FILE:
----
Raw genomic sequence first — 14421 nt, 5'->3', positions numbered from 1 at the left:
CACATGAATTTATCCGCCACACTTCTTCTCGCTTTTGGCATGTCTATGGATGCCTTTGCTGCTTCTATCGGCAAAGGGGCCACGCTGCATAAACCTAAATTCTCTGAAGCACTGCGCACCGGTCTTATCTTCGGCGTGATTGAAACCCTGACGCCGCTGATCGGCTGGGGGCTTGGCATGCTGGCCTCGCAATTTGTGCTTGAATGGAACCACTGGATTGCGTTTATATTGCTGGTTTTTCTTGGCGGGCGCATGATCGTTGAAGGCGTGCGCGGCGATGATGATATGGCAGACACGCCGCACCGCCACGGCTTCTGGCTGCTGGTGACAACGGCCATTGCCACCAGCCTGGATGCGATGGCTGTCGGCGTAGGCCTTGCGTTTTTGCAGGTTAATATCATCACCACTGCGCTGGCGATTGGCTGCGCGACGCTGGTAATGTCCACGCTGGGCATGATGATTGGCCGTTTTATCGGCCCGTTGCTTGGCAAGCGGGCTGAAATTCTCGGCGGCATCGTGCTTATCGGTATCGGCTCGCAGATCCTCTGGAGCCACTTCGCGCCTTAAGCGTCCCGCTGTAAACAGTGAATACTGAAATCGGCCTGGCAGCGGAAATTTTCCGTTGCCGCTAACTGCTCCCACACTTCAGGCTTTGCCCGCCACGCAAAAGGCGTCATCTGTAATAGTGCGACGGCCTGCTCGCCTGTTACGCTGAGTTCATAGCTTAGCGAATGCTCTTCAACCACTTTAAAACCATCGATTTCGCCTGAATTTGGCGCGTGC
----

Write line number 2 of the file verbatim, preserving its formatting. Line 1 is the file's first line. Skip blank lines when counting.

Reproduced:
CACATGAATTTATCCGCCACACTTCTTCTCGCTTTTGGCATGTCTATGGATGCCTTTGCTGCTTCTATCGGCAAAGGGGCCACGCTGCATAAACCTAAATTCTCTGAAGCACTGCGCACCGGTCTTATCTTCGGCGTGATTGAAACCCTGACGCCGCTGATCGGCTGGGGGCTTGGCATGCTGGCCTCGCAATTTGTGCTTGAATGGAACCACTGGATTGCGTTTATATTGCTGGTTTTTCTTGGCGGGCGCATGATCGTTGAAGGCGTGCGCGGCGATGATGATATGGCAGACACGCCGCACCGCCACGGCTTCTGGCTGCTGGTGACAACGGCCATTGCCACCAGCCTGGATGCGATGGCTGTCGGCGTAGGCCTTGCGTTTTTGCAGGTTAATATCATCACCACTGCGCTGGCGATTGGCTGCGCGACGCTGGTAATGTCCACGCTGGGCATGATGATTGGCCGTTTTATCGGCCCGTTGCTTGGCAAGCGGGCTGAAATTCTCGGCGGCATCGTGCTTATCGGTATCGGCTCGCAGATCCTCTGGAGCCACTTCGCGCCTTAAGCGTCCCGCTGTAAACAGTGAATACTGAAATCGGCCTGGCAGCGGAAATTTTCCGTTGCCGCTAACTGCTCCCACACTTCAGGCTTTGCCCGCCACGCAAAAGGCGTCATCTGTAATAGTGCGACGGCCTGCTCGCCTGTTACGCTGAGTTCATAGCTTAGCGAATGCTCTTCAACCACTTTAAAACCATCGATTTCGCCTGAATTTGGCGCGTGC